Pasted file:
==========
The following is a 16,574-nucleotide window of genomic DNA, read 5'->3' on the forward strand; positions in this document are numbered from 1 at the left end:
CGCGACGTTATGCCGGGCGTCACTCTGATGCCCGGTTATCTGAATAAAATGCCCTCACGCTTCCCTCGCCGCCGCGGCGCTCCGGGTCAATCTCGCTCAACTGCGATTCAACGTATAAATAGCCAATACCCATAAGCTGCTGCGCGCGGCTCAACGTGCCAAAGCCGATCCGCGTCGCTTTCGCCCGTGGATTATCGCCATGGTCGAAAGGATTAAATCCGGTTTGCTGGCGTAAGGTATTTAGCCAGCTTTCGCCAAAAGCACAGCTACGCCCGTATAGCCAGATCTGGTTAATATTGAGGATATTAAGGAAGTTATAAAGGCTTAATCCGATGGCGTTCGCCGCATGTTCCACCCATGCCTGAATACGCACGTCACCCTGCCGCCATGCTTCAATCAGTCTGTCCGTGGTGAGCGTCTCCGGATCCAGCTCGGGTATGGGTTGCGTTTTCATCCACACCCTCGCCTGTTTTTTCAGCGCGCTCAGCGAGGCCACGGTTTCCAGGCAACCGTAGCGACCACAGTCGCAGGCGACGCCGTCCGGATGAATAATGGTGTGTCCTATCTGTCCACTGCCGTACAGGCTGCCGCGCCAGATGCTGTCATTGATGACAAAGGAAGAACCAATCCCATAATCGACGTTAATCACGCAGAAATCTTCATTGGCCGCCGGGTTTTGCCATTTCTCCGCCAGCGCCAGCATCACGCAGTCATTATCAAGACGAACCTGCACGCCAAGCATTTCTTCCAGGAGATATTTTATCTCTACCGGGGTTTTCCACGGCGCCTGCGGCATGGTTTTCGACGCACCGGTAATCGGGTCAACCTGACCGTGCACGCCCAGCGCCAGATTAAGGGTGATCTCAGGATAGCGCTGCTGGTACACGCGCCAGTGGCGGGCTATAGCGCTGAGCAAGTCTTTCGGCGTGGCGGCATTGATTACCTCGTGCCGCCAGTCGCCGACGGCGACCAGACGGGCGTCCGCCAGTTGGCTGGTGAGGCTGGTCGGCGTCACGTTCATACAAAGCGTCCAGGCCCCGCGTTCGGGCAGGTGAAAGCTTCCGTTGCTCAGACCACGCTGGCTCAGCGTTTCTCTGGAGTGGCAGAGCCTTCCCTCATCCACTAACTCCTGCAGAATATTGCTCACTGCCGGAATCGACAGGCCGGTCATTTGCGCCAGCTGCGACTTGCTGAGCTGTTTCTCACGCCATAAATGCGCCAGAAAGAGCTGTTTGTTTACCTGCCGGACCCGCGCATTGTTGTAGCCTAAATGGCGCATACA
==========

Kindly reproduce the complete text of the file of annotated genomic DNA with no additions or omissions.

The following is a 16,574-nucleotide window of genomic DNA, read 5'->3' on the forward strand; positions in this document are numbered from 1 at the left end:
CGCGACGTTATGCCGGGCGTCACTCTGATGCCCGGTTATCTGAATAAAATGCCCTCACGCTTCCCTCGCCGCCGCGGCGCTCCGGGTCAATCTCGCTCAACTGCGATTCAACGTATAAATAGCCAATACCCATAAGCTGCTGCGCGCGGCTCAACGTGCCAAAGCCGATCCGCGTCGCTTTCGCCCGTGGATTATCGCCATGGTCGAAAGGATTAAATCCGGTTTGCTGGCGTAAGGTATTTAGCCAGCTTTCGCCAAAAGCACAGCTACGCCCGTATAGCCAGATCTGGTTAATATTGAGGATATTAAGGAAGTTATAAAGGCTTAATCCGATGGCGTTCGCCGCATGTTCCACCCATGCCTGAATACGCACGTCACCCTGCCGCCATGCTTCAATCAGTCTGTCCGTGGTGAGCGTCTCCGGATCCAGCTCGGGTATGGGTTGCGTTTTCATCCACACCCTCGCCTGTTTTTTCAGCGCGCTCAGCGAGGCCACGGTTTCCAGGCAACCGTAGCGACCACAGTCGCAGGCGACGCCGTCCGGATGAATAATGGTGTGTCCTATCTGTCCACTGCCGTACAGGCTGCCGCGCCAGATGCTGTCATTGATGACAAAGGAAGAACCAATCCCATAATCGACGTTAATCACGCAGAAATCTTCATTGGCCGCCGGGTTTTGCCATTTCTCCGCCAGCGCCAGCATCACGCAGTCATTATCAAGACGAACCTGCACGCCAAGCATTTCTTCCAGGAGATATTTTATCTCTACCGGGGTTTTCCACGGCGCCTGCGGCATGGTTTTCGACGCACCGGTAATCGGGTCAACCTGACCGTGCACGCCCAGCGCCAGATTAAGGGTGATCTCAGGATAGCGCTGCTGGTACACGCGCCAGTGGCGGGCTATAGCGCTGAGCAAGTCTTTCGGCGTGGCGGCATTGATTACCTCGTGCCGCCAGTCGCCGACGGCGACCAGACGGGCGTCCGCCAGTTGGCTGGTGAGGCTGGTCGGCGTCACGTTCATACAAAGCGTCCAGGCCCCGCGTTCGGGCAGGTGAAAGCTTCCGTTGCTCAGACCACGCTGGCTCAGCGTTTCTCTGGAGTGGCAGAGCCTTCCCTCATCCACTAACTCCTGCAGAATATTGCTCACTGCCGGAATCGACAGGCCGGTCATTTGCGCCAGCTGCGACTTGCTGAGCTGTTTCTCACGCCATAAATGCGCCAGAAAGAGCTGTTTGTTTACCTGCCGGACCCGCGCATTGTTGTAGCCTAAATGGCGCATACA